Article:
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Postmaster General suspends operational changes within USPS until after election

The Brown County Clerk advises absentee voters to plan ahead to ensure all ballots are processed and counted.
Published: Aug. 18, 2020 at 4:47 PM CDT
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BROWN COUNTY, Wis. (WBAY) - The United States Postal Service (USPS) Postmaster General announces he will halt some operational changes until after the November election.

Changes to the USPS grab the attention of Americans across the country less than three months ahead of the presidential election.

“I fear with the election ballots being mailed, we’re going to have a problem getting service standards the way it should be,” said Kelly Heaney, president of the American Postal Workers Union (APWU) Northern Wisconsin Area Local #2247.

Postmaster General Louis DeJoy made the announcement on Tuesday afternoon suspending some changes at the agency until after the election. His statement reads in part: “I believe significant reforms are essential to that objective, and work toward those reforms will commence after the election. In the meantime, there are some longstanding operational initiatives — efforts that predate my arrival at the Postal Service — that have been raised as areas of concern as the nation prepares to hold an election in the midst of a devastating pandemic. To avoid even the appearance of any impact on election mail, I am suspending these initiatives until after the election is concluded.”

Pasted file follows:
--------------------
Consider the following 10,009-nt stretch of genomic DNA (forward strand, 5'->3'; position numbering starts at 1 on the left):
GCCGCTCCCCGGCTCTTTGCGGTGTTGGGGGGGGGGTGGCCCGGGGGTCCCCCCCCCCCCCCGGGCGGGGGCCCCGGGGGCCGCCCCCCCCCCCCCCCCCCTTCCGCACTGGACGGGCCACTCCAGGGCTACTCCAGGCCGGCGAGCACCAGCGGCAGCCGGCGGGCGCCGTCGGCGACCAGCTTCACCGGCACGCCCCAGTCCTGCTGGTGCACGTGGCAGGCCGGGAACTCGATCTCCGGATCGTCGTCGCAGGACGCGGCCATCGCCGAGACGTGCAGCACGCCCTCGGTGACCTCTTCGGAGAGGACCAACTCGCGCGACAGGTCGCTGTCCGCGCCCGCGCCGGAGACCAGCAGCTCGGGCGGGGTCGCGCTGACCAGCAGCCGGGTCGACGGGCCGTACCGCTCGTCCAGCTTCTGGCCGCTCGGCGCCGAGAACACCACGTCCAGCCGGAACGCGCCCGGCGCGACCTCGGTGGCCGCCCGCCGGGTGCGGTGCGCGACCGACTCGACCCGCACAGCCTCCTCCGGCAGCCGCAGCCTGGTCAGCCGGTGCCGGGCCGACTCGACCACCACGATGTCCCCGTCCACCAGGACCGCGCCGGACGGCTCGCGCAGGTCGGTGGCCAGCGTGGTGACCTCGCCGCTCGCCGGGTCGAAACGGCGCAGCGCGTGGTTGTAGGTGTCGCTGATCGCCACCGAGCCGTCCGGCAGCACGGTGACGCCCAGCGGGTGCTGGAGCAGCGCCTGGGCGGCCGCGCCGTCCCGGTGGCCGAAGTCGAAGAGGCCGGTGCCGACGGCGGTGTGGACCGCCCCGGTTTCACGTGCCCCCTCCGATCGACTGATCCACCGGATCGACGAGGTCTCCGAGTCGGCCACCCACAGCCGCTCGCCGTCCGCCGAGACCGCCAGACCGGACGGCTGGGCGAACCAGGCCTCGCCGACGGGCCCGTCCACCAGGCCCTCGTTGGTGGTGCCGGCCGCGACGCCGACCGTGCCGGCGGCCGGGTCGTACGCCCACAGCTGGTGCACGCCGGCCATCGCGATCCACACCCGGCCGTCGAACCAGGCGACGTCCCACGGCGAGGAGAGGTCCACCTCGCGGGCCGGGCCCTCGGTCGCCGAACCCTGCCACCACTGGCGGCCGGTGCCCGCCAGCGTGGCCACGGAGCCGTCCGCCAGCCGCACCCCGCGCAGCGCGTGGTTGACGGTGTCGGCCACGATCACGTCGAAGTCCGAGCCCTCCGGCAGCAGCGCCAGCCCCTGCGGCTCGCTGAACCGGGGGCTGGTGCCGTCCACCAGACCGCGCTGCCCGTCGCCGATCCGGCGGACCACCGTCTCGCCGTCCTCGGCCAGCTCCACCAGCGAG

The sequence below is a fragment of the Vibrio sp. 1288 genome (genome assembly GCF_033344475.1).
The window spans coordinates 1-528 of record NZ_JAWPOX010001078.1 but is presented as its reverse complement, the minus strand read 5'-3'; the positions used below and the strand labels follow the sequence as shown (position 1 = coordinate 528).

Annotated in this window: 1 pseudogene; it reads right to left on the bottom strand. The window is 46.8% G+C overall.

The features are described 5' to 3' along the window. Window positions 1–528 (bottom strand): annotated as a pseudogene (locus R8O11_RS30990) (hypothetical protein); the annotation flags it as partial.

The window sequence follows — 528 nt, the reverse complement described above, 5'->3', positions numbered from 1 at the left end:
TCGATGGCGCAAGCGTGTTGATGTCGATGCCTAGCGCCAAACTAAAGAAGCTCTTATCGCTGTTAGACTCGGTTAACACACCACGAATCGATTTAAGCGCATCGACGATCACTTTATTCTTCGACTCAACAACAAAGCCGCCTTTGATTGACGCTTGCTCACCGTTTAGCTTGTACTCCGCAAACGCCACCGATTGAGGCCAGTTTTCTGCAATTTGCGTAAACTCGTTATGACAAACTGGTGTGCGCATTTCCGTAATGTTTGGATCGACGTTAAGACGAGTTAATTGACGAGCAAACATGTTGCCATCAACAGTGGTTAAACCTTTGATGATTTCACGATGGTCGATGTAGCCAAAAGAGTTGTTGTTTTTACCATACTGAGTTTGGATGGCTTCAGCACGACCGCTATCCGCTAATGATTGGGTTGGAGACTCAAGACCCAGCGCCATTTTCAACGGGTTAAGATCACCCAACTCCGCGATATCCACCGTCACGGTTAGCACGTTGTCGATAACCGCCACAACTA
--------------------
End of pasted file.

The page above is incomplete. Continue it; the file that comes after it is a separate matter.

Members of the APWU confirm three machines are still out of commission at the Green Bay processing facility and remain shutdown even after the announcement with delays in mail delivery already a reality.

“The numbers are just incredible,” said Sandy Juno, Brown County Clerk. “For the primary, we had over 70-percent absentee ballots cast which means only 30-percent of the people used election day voting.”

Many of those ballots were requested and cast by mail.

Juno says more than 140,000 Brown County voters filled out ballots in the last presidential election meaning that if the numbers stay the same, area clerks stand to process up to 100,000 absentee ballots in November.

“Any presidential election, they just have high volumes, and I know the U.S. Mail Service really has a lot of protocols in place to track those absentee ballots,” said Juno.

Wisconsin voters can request an absentee ballot by mail up until the Thursday before an election; however, Juno encourages people to act sooner rather than later to make sure every ballot gets counted.

“Once it gets to be two weeks before the election, I would ask anybody who’s thinking to vote absentee to consider doing that in the municipal clerk’s office,” said Juno.

In-person absentee voting opens two weeks before Election Day. Absentee ballots received by mail can also be filled out and returned to drop boxes located outside of municipal clerk offices. “I would think that would be a much more secure and efficient way to return a ballot once you’ve voted,” said Juno.

Voters can also visit myvote.wi.gov to see if their ballot has been processed and scanned by the municipal clerk.

For a full list of voting hours and drop box locations in Brown County, visit the Elections section of the County Clerk webpage.

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